Information Blocking Through the Eyes of Health Information Exchanges

Vaishali Patel and Jordan Everson | May 10, 2021

The information blocking regulations at 45 CFR Part 171 began to apply to health care providers, health IT developers of certified health IT, health information exchanges, and health information networks on April 5, 2021, per ONC’s recent interim final rule. That makes now a good time to consider stakeholders’ views about practices that may constitute information blocking, including the extent to which they exist. Our recent study in the Journal of the American Medical Informatics Association reports on a survey of health information exchanges’ (HIEs) perceptions of other stakeholders’ practices related to information blocking. Our results indicate that there is a perception that practices that may constitute information blocking are common and underline the need for further assessment to determine whether they would meet the information blocking definition laid out in the 21st Century Cures Act and further implemented by ONC’s information blocking regulations.

Information blocking, as defined by the statute and regulations, is challenging to measure at a broad scale because it is more than just whether electronic health information (EHI) did not flow “freely.” Instead, it involves a series of elements. It must be determined: whether an individual or entity is covered by the information blocking regulations (“actor”); whether the actor had the requisite knowledge; whether the EHI is within the scope of the definition found in 45 CFR Part 171; whether “the practice” is likely to interfere with, prevent, or materially discourage access, exchange or use of EHI; whether the practice is required by law; and whether the practice meets a specific information blocking exception.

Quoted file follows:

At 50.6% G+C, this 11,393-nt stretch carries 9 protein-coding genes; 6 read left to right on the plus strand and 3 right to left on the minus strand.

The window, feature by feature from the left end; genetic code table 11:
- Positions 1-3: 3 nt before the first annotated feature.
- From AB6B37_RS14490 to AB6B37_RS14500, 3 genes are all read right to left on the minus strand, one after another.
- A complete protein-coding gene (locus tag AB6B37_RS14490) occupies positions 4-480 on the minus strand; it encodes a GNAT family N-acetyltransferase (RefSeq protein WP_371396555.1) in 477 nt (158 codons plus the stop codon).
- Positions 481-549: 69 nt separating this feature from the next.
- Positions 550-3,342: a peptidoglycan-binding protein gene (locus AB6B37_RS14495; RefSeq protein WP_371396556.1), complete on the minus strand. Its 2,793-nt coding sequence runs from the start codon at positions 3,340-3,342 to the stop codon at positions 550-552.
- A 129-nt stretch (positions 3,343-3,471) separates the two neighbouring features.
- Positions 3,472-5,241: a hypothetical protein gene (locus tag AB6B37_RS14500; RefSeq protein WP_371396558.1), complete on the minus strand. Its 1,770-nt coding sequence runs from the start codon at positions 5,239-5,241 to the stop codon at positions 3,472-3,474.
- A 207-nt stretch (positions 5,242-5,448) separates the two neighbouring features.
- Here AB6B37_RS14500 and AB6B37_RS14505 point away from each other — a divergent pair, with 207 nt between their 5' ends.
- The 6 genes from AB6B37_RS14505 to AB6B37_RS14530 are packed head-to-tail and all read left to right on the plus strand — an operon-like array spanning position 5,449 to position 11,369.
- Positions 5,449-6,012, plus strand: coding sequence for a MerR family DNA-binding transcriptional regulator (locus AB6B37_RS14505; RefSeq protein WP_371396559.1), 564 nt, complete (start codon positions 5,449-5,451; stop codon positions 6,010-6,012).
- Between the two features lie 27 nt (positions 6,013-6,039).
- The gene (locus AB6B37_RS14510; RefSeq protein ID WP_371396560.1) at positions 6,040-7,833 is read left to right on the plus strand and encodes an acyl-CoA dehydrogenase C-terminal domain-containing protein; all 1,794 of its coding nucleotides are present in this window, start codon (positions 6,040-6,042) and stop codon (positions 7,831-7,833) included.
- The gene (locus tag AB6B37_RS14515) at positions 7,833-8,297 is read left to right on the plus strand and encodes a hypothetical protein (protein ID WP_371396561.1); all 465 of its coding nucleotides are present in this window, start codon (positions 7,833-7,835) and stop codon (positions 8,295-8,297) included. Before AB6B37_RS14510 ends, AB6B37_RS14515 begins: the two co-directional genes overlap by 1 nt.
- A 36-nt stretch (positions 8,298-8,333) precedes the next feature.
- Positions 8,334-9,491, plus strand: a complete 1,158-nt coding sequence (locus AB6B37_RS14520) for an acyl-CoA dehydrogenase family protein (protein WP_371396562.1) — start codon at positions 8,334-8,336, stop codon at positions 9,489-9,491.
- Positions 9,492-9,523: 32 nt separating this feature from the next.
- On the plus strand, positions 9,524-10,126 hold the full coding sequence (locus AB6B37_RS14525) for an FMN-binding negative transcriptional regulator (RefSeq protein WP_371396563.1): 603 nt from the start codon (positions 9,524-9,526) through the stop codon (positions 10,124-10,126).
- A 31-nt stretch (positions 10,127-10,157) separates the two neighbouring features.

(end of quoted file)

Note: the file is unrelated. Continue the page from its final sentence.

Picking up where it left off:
Given that the survey was conducted prior to finalization of the information blocking regulations, it does not address all of the statutory and regulatory criteria. However, by conducting the survey before ONC’s Cures Act Final Rule was finalized, we will be able to examine future trends in perceived prevalence of behaviors that may be associated with information blocking after the rule applies.

Why ask HIEs about their perceptions of information blocking?

HIEs are well positioned to observe these behaviors because their business is tightly tied to facilitating information exchange, and they interact with many health care providers and EHR vendors. To be straightforward for respondents, we asked about “EHR vendors” rather than all “Developers of Certified Health IT” and on “Health delivery systems” rather than “Health care providers.”  While the terms we used are not exactly the same as those adopted in regulations to define “actors” under the law (45 CFR Part 171), we believe respondents’ understanding of the terms we used had significant overlap with the terms used in the regulations. We asked HIEs what proportion of vendors and systems engaged in practices related to information blocking, how frequently they did so, and what types of practices they were observing. For EHR vendors, HIEs were asked to identify instances of unreasonably high prices, restrictive contract language, use of artificial barriers, and refusal to engage in exchange, for instance by refusing to export data at the provider’s request or establish connectivity with other vendors. For health systems, HIEs were asked to identify instances of artificial barriers or refusal to share information.

According to HIEs, EHR Vendors and Health Systems Engage in Information Blocking Practices